Podcast: Mass Graves and Indigenous Resistance
Historian Sarah Nickel discusses the Canadian residential school her ancestors attended.
Last month, forensic investigators found evidence of a mass grave containing the remains of as many as 215 children at Kamloops Residential Schools in Kamloops, British Columbia. The school, which operated from 1893 to 1978 under the aegis of the Catholic Church, was part of a larger policy of residential schools for Indigenous children. The residential schools were a colonial attempt to forcibly inculcate children in the culture of British and French settlers.
I spoke to historian Sarah Nickel, who has both professional and personal connections to the story of the Kamloops Residential School. She is an Associate Professor at the University of Alberta. Her scholarly research is on Indigenous activism in the 20th century. She is from the nation of Tk’emlúps te Secwépemc, and has family who attended Kamloops Residential School.
Sarah was a wonderful person to talk about the knotty issues of this story: not just the history of the residential schools but also the long story of Indigenous resistance, the role of the Catholic Church in running the schools and the refusal of the Vatican to apologize, the ways in which church and state try to deflect blame, the struggle to record this history, the destroyed records and still unavailable archives, and the crucial role played by Indigenous testimony working in helping to uncover graves spread all over Canada.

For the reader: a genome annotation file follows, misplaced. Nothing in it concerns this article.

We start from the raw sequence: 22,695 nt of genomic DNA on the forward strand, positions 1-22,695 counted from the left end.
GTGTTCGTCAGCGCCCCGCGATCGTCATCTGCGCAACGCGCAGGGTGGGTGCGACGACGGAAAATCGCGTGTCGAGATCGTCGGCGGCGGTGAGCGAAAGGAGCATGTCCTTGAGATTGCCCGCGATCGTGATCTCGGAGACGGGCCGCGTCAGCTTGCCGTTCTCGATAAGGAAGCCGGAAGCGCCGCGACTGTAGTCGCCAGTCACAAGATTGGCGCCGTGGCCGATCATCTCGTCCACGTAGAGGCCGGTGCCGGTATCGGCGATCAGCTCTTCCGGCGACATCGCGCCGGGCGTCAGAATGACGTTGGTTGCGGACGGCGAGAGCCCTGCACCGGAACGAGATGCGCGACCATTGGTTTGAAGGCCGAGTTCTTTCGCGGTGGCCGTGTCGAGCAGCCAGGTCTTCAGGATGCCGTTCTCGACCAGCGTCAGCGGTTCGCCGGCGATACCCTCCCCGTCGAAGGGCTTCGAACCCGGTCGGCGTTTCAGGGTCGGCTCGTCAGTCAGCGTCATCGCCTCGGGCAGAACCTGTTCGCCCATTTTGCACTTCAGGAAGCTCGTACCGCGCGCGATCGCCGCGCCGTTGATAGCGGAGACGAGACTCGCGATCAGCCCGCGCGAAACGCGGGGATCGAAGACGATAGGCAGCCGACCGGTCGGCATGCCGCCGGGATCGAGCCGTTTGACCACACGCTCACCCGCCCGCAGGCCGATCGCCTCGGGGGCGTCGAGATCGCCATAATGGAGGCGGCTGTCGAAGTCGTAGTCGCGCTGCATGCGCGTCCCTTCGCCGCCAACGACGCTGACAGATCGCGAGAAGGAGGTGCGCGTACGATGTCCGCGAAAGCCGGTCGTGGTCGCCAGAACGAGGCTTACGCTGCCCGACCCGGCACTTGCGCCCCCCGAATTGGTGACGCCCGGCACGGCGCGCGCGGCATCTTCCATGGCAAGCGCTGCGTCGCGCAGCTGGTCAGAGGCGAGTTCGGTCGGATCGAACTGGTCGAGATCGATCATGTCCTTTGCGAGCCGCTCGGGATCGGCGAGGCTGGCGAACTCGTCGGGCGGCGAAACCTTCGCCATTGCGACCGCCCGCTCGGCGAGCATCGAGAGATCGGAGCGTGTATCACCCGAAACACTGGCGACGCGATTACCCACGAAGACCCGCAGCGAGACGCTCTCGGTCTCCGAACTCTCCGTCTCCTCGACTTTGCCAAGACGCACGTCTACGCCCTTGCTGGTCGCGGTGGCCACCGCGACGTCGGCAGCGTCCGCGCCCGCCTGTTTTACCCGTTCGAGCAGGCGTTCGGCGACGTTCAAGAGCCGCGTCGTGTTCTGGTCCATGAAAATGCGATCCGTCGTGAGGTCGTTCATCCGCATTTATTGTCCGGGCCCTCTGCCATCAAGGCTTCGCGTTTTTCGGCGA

This is a grim topic but not a dispiriting conversation. Sarah rightly emphasized throughout the resilience and fighting spirit that has marked Indigenous resistance.
(Podcast produced by Julia Elinore Peterson; text edited by Emily M. Keeler)
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